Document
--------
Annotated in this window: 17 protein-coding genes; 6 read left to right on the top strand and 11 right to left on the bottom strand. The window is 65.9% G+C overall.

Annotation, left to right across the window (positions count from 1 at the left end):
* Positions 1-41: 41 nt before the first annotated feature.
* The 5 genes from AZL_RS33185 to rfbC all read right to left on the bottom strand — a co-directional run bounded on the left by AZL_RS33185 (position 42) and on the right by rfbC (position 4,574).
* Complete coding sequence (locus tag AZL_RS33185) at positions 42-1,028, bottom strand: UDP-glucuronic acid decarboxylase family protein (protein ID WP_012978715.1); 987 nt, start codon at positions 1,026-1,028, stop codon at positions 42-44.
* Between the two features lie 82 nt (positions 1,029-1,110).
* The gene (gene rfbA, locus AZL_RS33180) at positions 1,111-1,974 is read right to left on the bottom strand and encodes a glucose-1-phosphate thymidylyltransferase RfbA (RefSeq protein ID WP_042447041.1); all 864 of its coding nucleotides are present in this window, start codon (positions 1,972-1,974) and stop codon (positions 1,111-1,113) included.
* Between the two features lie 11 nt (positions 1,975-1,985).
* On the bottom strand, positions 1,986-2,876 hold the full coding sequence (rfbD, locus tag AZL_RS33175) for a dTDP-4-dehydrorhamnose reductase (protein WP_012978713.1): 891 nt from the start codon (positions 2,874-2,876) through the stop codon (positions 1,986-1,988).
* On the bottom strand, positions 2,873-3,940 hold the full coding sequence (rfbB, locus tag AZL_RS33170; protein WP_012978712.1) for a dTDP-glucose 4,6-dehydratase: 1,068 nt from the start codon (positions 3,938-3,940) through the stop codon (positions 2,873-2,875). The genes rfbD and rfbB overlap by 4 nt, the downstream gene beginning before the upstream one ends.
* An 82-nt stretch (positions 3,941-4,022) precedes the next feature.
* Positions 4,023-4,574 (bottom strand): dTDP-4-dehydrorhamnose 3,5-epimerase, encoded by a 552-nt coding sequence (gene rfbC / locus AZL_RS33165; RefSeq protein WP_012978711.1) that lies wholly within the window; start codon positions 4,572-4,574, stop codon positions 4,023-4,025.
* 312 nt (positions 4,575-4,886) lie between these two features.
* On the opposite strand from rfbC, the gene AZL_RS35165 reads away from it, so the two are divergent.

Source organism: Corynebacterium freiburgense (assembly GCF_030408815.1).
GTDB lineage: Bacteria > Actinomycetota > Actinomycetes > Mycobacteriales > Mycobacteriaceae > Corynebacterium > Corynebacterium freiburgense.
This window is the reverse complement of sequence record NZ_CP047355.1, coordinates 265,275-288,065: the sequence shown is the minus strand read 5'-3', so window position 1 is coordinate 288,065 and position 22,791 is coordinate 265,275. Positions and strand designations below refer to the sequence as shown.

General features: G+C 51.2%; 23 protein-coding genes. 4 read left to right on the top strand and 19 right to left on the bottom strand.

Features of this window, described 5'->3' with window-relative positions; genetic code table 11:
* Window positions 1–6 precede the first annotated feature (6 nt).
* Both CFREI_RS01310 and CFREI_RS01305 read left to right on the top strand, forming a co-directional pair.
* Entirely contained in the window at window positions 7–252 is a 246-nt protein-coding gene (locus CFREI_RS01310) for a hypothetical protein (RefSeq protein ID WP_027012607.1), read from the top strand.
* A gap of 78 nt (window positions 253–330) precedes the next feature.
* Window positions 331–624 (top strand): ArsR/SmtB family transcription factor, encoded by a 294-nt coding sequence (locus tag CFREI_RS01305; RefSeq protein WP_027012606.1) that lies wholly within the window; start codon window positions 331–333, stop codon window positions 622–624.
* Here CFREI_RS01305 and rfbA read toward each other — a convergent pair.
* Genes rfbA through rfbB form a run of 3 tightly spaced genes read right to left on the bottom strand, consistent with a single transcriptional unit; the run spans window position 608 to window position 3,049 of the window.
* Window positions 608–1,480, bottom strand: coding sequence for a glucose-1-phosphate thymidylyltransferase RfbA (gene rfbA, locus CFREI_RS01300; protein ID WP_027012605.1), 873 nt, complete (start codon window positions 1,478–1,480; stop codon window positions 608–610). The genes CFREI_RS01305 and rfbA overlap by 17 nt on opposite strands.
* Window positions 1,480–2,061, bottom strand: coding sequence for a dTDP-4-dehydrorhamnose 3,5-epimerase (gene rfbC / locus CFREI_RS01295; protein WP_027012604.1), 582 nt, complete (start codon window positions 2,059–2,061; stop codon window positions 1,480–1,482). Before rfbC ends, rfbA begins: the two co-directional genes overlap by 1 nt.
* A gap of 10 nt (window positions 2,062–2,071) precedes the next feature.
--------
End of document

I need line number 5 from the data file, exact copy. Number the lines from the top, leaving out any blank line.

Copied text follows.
* Complete coding sequence (locus tag AZL_RS33185) at positions 42-1,028, bottom strand: UDP-glucuronic acid decarboxylase family protein (protein ID WP_012978715.1); 987 nt, start codon at positions 1,026-1,028, stop codon at positions 42-44.